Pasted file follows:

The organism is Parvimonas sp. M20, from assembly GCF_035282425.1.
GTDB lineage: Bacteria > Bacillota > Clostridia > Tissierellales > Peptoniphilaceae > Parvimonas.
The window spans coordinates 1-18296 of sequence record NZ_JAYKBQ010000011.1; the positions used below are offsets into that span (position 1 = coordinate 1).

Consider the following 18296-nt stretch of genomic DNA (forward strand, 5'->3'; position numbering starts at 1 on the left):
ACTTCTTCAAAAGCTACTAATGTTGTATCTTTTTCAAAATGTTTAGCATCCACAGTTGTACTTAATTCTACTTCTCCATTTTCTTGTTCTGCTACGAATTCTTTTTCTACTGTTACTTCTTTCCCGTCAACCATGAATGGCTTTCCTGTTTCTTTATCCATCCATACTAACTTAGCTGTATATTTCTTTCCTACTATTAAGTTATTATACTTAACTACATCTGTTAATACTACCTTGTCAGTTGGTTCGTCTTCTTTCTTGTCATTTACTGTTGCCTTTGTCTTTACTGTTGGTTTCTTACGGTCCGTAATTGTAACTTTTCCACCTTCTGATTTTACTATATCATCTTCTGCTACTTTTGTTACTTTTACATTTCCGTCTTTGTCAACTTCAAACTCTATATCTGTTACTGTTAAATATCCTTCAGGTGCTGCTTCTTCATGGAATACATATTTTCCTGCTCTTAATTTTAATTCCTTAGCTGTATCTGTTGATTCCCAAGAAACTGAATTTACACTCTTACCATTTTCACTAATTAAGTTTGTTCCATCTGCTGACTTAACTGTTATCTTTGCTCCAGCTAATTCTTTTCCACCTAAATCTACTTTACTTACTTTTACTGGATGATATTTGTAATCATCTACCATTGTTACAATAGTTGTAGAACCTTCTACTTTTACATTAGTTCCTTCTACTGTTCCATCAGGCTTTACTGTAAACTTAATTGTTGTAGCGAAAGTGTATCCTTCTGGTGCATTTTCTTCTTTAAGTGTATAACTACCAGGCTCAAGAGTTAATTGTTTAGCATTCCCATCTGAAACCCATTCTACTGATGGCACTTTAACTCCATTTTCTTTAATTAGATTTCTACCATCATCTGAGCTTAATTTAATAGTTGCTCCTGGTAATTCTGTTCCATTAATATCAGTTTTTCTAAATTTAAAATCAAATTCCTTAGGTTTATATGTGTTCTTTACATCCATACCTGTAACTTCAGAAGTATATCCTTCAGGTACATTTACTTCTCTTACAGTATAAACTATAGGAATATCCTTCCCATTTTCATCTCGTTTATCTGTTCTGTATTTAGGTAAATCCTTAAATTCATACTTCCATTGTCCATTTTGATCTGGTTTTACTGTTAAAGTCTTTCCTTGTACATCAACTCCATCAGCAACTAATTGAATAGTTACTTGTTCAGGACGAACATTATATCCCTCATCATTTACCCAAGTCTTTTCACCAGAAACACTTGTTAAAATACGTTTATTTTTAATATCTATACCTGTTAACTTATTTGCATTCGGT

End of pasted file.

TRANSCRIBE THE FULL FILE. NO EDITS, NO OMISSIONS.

The organism is Parvimonas sp. M20, from assembly GCF_035282425.1.
GTDB lineage: Bacteria > Bacillota > Clostridia > Tissierellales > Peptoniphilaceae > Parvimonas.
The window spans coordinates 1-18296 of sequence record NZ_JAYKBQ010000011.1; the positions used below are offsets into that span (position 1 = coordinate 1).

Consider the following 18296-nt stretch of genomic DNA (forward strand, 5'->3'; position numbering starts at 1 on the left):
ACTTCTTCAAAAGCTACTAATGTTGTATCTTTTTCAAAATGTTTAGCATCCACAGTTGTACTTAATTCTACTTCTCCATTTTCTTGTTCTGCTACGAATTCTTTTTCTACTGTTACTTCTTTCCCGTCAACCATGAATGGCTTTCCTGTTTCTTTATCCATCCATACTAACTTAGCTGTATATTTCTTTCCTACTATTAAGTTATTATACTTAACTACATCTGTTAATACTACCTTGTCAGTTGGTTCGTCTTCTTTCTTGTCATTTACTGTTGCCTTTGTCTTTACTGTTGGTTTCTTACGGTCCGTAATTGTAACTTTTCCACCTTCTGATTTTACTATATCATCTTCTGCTACTTTTGTTACTTTTACATTTCCGTCTTTGTCAACTTCAAACTCTATATCTGTTACTGTTAAATATCCTTCAGGTGCTGCTTCTTCATGGAATACATATTTTCCTGCTCTTAATTTTAATTCCTTAGCTGTATCTGTTGATTCCCAAGAAACTGAATTTACACTCTTACCATTTTCACTAATTAAGTTTGTTCCATCTGCTGACTTAACTGTTATCTTTGCTCCAGCTAATTCTTTTCCACCTAAATCTACTTTACTTACTTTTACTGGATGATATTTGTAATCATCTACCATTGTTACAATAGTTGTAGAACCTTCTACTTTTACATTAGTTCCTTCTACTGTTCCATCAGGCTTTACTGTAAACTTAATTGTTGTAGCGAAAGTGTATCCTTCTGGTGCATTTTCTTCTTTAAGTGTATAACTACCAGGCTCAAGAGTTAATTGTTTAGCATTCCCATCTGAAACCCATTCTACTGATGGCACTTTAACTCCATTTTCTTTAATTAGATTTCTACCATCATCTGAGCTTAATTTAATAGTTGCTCCTGGTAATTCTGTTCCATTAATATCAGTTTTTCTAAATTTAAAATCAAATTCCTTAGGTTTATATGTGTTCTTTACATCCATACCTGTAACTTCAGAAGTATATCCTTCAGGTACATTTACTTCTCTTACAGTATAAACTATAGGAATATCCTTCCCATTTTCATCTCGTTTATCTGTTCTGTATTTAGGTAAATCCTTAAATTCATACTTCCATTGTCCATTTTGATCTGGTTTTACTGTTAAAGTCTTTCCTTGTACATCAACTCCATCAGCAACTAATTGAATAGTTACTTGTTCAGGACGAACATTATATCCCTCATCATTTACCCAAGTCTTTTCACCAGAAACACTTGTTAAAATACGTTTATTTTTAATATCTATACCTGTTAACTTATTTGCATTCGGT